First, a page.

About a year ago, the New York Times reported that schools that used to simply require students to bring in glue, scissors, and crayons are now demanding that families provide everything from paper towels to garbage bags to liquid soap. Budget cuts had pushed schools so far, they couldn’t afford paper for printers or plastic cutlery for cafeterias.
In May, this looked even worse, with public schools forced to charge steep fees for classes and activities — AP classes, chess club, school choir, Honors Society — that always used to be free to students and their families.
Still squeezed for cash, many schools are slashing the time students are actually in classrooms.
After several years of state and local budget cuts, thousands of school districts across the nation are gutting summer-school programs, cramming classes into four-day weeks or lopping days off the school year, even though virtually everyone involved in education agrees that American students need more instruction time.
Los Angeles slashed its budget for summer classes to $3 million from $18 million last year, while Philadelphia, Milwaukee and half the school districts in North Carolina have deeply cut their programs or zeroed them out. A scattering of rural districts in New Mexico, Idaho and other states will be closed on Fridays or Mondays come September. And in California, where some 600 of the 1,100 local districts have shortened the calendar by up to five days over the past two years, lawmakers last week authorized them to cut seven days more if budgets get tighter.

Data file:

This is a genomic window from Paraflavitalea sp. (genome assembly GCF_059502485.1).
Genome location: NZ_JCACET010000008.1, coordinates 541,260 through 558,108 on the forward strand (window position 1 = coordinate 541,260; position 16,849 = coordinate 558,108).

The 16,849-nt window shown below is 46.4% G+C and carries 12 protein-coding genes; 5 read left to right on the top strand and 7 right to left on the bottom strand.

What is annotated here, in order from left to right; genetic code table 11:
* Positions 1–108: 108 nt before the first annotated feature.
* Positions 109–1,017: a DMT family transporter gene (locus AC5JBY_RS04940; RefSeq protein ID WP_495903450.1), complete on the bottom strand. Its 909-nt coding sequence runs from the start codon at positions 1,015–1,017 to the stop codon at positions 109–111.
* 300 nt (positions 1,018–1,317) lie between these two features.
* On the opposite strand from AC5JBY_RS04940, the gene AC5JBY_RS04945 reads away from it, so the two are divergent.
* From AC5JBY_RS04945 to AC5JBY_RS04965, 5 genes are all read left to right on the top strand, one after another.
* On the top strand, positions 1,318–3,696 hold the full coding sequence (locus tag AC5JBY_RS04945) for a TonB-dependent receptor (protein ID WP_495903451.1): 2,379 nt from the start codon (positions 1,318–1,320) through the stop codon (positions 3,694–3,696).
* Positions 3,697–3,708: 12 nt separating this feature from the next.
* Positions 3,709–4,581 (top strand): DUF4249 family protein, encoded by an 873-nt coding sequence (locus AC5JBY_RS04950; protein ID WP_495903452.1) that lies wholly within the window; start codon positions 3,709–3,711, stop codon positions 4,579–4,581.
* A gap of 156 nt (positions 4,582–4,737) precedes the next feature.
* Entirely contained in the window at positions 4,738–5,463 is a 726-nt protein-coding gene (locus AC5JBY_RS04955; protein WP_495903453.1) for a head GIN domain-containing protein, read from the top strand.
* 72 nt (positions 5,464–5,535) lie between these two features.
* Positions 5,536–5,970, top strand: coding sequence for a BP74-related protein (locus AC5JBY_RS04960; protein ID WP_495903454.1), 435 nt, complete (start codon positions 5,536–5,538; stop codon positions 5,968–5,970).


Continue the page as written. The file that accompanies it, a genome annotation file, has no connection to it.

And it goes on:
Welcome to Austerity in America. We can afford tax breaks for millionaires, but can’t afford five-day school weeks.
I often think about a story President Obama told a while back, after he returned from a trip to East Asia. He shared an anecdote about a luncheon he attended with the president of South Korea.
“I was interested in education policy — they’ve grown enormously over the last 40 years. And I asked him, what are the biggest challenges in your education policy? He said, ‘The biggest challenge that I have is that my parents are too demanding.’ He said, ‘Even if somebody is dirt poor, they are insisting that their kids are getting the best education.’ He said, ‘I’ve had to import thousands of foreign teachers because they’re all insisting that Korean children have to learn English in elementary school.’ That was the biggest education challenge that he had, was an insistence, a demand from parents for excellence in the schools.
“And the same thing was true when I went to China. I was talking to the mayor of Shanghai, and I asked him about how he was doing recruiting teachers, given that they’ve got 25 million people in this one city. He said, ‘We don’t have problems recruiting teachers because teaching is so revered and the pay scales for teachers are actually comparable to doctors and other professions. ‘
“That gives you a sense of what’s happening around the world. There is a hunger for knowledge, an insistence on excellence, a reverence for science and math and technology and learning. That used to be what we were about.”
Yes, used to be.
Now, however, it’s more common to see voters electing Republicans who cut education funding as an alternative to tax increases.
Maybe education can be a sleeper issue in 2012?